Agile frameworks such as Scrum have continued to gain traction because of their ability to vastly improve business outcomes and employee engagement. Scrum is a lightweight framework that helps people, teams, and organizations generate value through adaptive solutions for complex problems.
Once firmly in the domain of software development, practitioners find that Scrum is equally applicable to many other kinds of complex work. So, if you’ve heard about Scrum and want to know how it could apply to your workplace, what’s your first step?
There’s a lot of material available online to get an initial understanding of what Scrum entails, but if you’re finding the volume and scale of that information overwhelming, getting some formal training might be a better path.
As Professional Scrum Trainers with Scrum.org, we know that the best way to understand and apply Scrum is by using it in real-life scenarios. The maxim “Scrum is easy to understand but hard to master” is quite true. That’s why when individuals and teams ask where to start with training, we recommend the Applying Professional Scrum (APS) class.
Learn by doing with a side of instruction
We love teaching the APS class because over the course of a two-day class we can actually see the pieces fall into place for students who learn the “why” behind the Scrum framework, which helps them to put it into action in their workplace.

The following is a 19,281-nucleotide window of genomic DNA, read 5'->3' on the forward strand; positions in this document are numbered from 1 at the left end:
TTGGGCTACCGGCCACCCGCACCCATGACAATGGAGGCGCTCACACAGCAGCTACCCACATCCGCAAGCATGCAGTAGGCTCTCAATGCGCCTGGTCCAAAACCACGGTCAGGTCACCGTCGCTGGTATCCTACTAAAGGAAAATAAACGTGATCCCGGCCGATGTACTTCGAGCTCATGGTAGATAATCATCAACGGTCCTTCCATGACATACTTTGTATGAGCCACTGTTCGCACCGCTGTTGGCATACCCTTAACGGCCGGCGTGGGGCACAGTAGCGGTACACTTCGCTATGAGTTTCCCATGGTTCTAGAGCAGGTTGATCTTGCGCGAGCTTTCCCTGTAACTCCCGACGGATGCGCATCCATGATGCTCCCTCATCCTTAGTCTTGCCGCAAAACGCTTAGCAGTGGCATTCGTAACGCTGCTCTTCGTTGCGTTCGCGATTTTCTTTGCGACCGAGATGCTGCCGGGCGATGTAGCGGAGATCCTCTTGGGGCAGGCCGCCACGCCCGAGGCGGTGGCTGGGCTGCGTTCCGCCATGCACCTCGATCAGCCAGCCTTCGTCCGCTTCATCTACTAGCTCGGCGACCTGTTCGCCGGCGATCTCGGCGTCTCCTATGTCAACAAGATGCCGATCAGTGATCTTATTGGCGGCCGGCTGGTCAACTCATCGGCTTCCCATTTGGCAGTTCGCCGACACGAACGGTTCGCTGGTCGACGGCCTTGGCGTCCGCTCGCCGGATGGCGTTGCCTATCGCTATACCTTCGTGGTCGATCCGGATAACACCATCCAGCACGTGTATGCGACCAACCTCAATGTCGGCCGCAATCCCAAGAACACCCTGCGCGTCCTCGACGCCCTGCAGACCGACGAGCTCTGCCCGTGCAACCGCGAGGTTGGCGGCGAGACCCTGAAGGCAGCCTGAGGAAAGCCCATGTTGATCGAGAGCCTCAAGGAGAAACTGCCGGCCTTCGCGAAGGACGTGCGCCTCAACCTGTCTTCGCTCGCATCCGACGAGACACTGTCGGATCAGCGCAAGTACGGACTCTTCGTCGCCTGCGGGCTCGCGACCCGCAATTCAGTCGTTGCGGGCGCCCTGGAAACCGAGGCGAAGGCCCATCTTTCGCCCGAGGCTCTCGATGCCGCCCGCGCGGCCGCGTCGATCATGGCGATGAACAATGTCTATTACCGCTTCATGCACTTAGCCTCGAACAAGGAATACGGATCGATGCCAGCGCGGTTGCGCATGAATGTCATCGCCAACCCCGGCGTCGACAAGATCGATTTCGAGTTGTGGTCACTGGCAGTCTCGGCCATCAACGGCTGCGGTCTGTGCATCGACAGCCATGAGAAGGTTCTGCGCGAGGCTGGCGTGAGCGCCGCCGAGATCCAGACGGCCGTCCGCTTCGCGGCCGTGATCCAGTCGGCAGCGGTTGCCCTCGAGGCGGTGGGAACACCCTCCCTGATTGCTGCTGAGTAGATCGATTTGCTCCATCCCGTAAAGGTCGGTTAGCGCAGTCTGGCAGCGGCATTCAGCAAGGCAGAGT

The winning approach is understanding the basics through instruction and then applying them right away to gain an understanding and appreciation for how it works in the real world. Whether you’re a student with some Scrum experience or you’re a complete novice, the simulated team experiences in the class allow everyone to grow their skills together. It’s a safe, casual environment that encourages supported practice and experimentation. Heck, we’ll go as far as saying that it’s a learning experience that’s actually fun.
Private vs. public class
Learning about and exploring Scrum as a work team in a private class has many benefits including coming away with a common understanding of how the principles can be applied in your specific workplace. In fact, there have been occasions in this class where problematic team dynamics surface during the work simulations. It turns out to be a valuable opportunity to work through those issues on the spot. We also go over the common poor practices that limit a team’s effectiveness, so team training can help get everyone on the same page. A private class also has the side benefit of team building by participating in a project together.
An option for those who do select a private class is additional time to build an implementation plan for their organization. We facilitate this through either an extra half day or we can build this activity into the regular two-day class.
A public class is the preferred option for team members who want to further their skills on a team already using Scrum or for leaders who want a baseline understanding of the framework before introducing it to their organization. Nothing prohibits teams from registering for a public class and learning with others from various organizations can offer unique lessons of their own.
Either way, taking any Scrum.org training (private or public) comes with a complimentary password to attempt the Professional Scrum Master (PSM I) assessment. All courseware is continually updated to align with the latest version of the official Scrum Guide, so taking formalized training is the best preparation for certification.